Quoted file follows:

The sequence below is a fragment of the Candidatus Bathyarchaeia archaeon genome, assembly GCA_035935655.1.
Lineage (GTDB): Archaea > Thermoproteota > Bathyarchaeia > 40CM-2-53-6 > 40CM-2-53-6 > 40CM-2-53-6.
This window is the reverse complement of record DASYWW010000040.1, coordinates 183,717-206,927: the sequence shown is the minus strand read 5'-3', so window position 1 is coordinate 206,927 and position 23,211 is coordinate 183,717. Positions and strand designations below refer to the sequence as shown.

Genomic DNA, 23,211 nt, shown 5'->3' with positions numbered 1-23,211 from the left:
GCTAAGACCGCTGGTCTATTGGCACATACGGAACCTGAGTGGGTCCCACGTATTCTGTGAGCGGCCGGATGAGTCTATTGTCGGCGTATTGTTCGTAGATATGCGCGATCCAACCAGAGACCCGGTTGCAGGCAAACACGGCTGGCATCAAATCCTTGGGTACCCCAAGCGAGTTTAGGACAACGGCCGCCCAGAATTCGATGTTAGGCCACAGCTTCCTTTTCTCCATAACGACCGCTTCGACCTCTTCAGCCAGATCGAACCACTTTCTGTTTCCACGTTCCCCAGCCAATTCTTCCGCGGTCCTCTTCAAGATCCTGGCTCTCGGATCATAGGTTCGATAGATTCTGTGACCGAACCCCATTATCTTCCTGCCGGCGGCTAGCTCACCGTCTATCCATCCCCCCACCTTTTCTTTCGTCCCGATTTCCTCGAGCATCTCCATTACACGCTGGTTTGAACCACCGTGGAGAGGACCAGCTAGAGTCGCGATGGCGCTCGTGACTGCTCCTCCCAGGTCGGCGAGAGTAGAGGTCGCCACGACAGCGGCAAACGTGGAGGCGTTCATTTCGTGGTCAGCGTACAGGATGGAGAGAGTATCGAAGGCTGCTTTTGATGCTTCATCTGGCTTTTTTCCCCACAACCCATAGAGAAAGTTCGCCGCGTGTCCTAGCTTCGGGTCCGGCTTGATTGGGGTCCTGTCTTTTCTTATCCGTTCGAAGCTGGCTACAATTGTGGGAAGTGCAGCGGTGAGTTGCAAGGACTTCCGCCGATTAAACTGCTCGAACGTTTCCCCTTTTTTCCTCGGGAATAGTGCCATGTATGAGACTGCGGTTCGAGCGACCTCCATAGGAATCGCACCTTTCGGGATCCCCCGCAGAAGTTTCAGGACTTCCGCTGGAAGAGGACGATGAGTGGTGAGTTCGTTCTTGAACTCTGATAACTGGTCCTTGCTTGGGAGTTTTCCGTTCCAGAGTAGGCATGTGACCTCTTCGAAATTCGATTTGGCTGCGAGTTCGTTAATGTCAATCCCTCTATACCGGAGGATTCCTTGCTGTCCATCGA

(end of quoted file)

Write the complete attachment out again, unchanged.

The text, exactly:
The sequence below is a fragment of the Candidatus Bathyarchaeia archaeon genome, assembly GCA_035935655.1.
Lineage (GTDB): Archaea > Thermoproteota > Bathyarchaeia > 40CM-2-53-6 > 40CM-2-53-6 > 40CM-2-53-6.
This window is the reverse complement of record DASYWW010000040.1, coordinates 183,717-206,927: the sequence shown is the minus strand read 5'-3', so window position 1 is coordinate 206,927 and position 23,211 is coordinate 183,717. Positions and strand designations below refer to the sequence as shown.

Genomic DNA, 23,211 nt, shown 5'->3' with positions numbered 1-23,211 from the left:
GCTAAGACCGCTGGTCTATTGGCACATACGGAACCTGAGTGGGTCCCACGTATTCTGTGAGCGGCCGGATGAGTCTATTGTCGGCGTATTGTTCGTAGATATGCGCGATCCAACCAGAGACCCGGTTGCAGGCAAACACGGCTGGCATCAAATCCTTGGGTACCCCAAGCGAGTTTAGGACAACGGCCGCCCAGAATTCGATGTTAGGCCACAGCTTCCTTTTCTCCATAACGACCGCTTCGACCTCTTCAGCCAGATCGAACCACTTTCTGTTTCCACGTTCCCCAGCCAATTCTTCCGCGGTCCTCTTCAAGATCCTGGCTCTCGGATCATAGGTTCGATAGATTCTGTGACCGAACCCCATTATCTTCCTGCCGGCGGCTAGCTCACCGTCTATCCATCCCCCCACCTTTTCTTTCGTCCCGATTTCCTCGAGCATCTCCATTACACGCTGGTTTGAACCACCGTGGAGAGGACCAGCTAGAGTCGCGATGGCGCTCGTGACTGCTCCTCCCAGGTCGGCGAGAGTAGAGGTCGCCACGACAGCGGCAAACGTGGAGGCGTTCATTTCGTGGTCAGCGTACAGGATGGAGAGAGTATCGAAGGCTGCTTTTGATGCTTCATCTGGCTTTTTTCCCCACAACCCATAGAGAAAGTTCGCCGCGTGTCCTAGCTTCGGGTCCGGCTTGATTGGGGTCCTGTCTTTTCTTATCCGTTCGAAGCTGGCTACAATTGTGGGAAGTGCAGCGGTGAGTTGCAAGGACTTCCGCCGATTAAACTGCTCGAACGTTTCCCCTTTTTTCCTCGGGAATAGTGCCATGTATGAGACTGCGGTTCGAGCGACCTCCATAGGAATCGCACCTTTCGGGATCCCCCGCAGAAGTTTCAGGACTTCCGCTGGAAGAGGACGATGAGTGGTGAGTTCGTTCTTGAACTCTGATAACTGGTCCTTGCTTGGGAGTTTTCCGTTCCAGAGTAGGCATGTGACCTCTTCGAAATTCGATTTGGCTGCGAGTTCGTTAATGTCAATCCCTCTATACCGGAGGATTCCTTGCTGTCCATCGA